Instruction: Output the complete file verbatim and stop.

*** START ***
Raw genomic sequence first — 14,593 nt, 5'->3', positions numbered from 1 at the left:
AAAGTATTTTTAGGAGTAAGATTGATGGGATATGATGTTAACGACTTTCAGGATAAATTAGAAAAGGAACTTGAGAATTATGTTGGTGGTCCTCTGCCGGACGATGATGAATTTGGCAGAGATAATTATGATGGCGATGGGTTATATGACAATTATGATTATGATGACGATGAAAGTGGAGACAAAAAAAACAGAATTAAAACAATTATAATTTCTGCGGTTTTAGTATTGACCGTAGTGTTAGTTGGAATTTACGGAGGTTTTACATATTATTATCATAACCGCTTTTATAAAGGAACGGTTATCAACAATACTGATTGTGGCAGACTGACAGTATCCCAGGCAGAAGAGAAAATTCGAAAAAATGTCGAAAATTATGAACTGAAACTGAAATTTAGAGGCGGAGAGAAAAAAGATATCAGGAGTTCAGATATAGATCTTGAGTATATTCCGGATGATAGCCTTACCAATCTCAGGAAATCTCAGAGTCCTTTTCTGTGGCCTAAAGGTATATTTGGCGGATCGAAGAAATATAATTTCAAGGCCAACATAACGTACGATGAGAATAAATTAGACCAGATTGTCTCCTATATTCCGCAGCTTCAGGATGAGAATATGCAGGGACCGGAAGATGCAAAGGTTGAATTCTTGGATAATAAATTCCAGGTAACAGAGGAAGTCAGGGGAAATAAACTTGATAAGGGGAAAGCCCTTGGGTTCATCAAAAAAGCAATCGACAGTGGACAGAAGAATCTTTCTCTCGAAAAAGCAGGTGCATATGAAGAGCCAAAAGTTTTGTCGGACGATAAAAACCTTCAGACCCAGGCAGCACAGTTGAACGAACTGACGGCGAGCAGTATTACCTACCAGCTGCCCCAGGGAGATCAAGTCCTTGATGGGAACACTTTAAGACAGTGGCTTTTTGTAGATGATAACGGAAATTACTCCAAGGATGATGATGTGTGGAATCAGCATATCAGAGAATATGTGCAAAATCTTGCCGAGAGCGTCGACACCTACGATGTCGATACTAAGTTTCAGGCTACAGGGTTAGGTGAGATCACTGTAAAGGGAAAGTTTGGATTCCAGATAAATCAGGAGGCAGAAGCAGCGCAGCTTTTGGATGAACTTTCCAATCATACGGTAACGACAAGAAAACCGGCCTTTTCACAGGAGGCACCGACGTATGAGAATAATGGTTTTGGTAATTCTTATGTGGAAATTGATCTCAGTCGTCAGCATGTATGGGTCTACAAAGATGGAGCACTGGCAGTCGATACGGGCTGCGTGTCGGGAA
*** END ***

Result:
Raw genomic sequence first — 14,593 nt, 5'->3', positions numbered from 1 at the left:
AAAGTATTTTTAGGAGTAAGATTGATGGGATATGATGTTAACGACTTTCAGGATAAATTAGAAAAGGAACTTGAGAATTATGTTGGTGGTCCTCTGCCGGACGATGATGAATTTGGCAGAGATAATTATGATGGCGATGGGTTATATGACAATTATGATTATGATGACGATGAAAGTGGAGACAAAAAAAACAGAATTAAAACAATTATAATTTCTGCGGTTTTAGTATTGACCGTAGTGTTAGTTGGAATTTACGGAGGTTTTACATATTATTATCATAACCGCTTTTATAAAGGAACGGTTATCAACAATACTGATTGTGGCAGACTGACAGTATCCCAGGCAGAAGAGAAAATTCGAAAAAATGTCGAAAATTATGAACTGAAACTGAAATTTAGAGGCGGAGAGAAAAAAGATATCAGGAGTTCAGATATAGATCTTGAGTATATTCCGGATGATAGCCTTACCAATCTCAGGAAATCTCAGAGTCCTTTTCTGTGGCCTAAAGGTATATTTGGCGGATCGAAGAAATATAATTTCAAGGCCAACATAACGTACGATGAGAATAAATTAGACCAGATTGTCTCCTATATTCCGCAGCTTCAGGATGAGAATATGCAGGGACCGGAAGATGCAAAGGTTGAATTCTTGGATAATAAATTCCAGGTAACAGAGGAAGTCAGGGGAAATAAACTTGATAAGGGGAAAGCCCTTGGGTTCATCAAAAAAGCAATCGACAGTGGACAGAAGAATCTTTCTCTCGAAAAAGCAGGTGCATATGAAGAGCCAAAAGTTTTGTCGGACGATAAAAACCTTCAGACCCAGGCAGCACAGTTGAACGAACTGACGGCGAGCAGTATTACCTACCAGCTGCCCCAGGGAGATCAAGTCCTTGATGGGAACACTTTAAGACAGTGGCTTTTTGTAGATGATAACGGAAATTACTCCAAGGATGATGATGTGTGGAATCAGCATATCAGAGAATATGTGCAAAATCTTGCCGAGAGCGTCGACACCTACGATGTCGATACTAAGTTTCAGGCTACAGGGTTAGGTGAGATCACTGTAAAGGGAAAGTTTGGATTCCAGATAAATCAGGAGGCAGAAGCAGCGCAGCTTTTGGATGAACTTTCCAATCATACGGTAACGACAAGAAAACCGGCCTTTTCACAGGAGGCACCGACGTATGAGAATAATGGTTTTGGTAATTCTTATGTGGAAATTGATCTCAGTCGTCAGCATGTATGGGTCTACAAAGATGGAGCACTGGCAGTCGATACGGGCTGCGTGTCGGGAA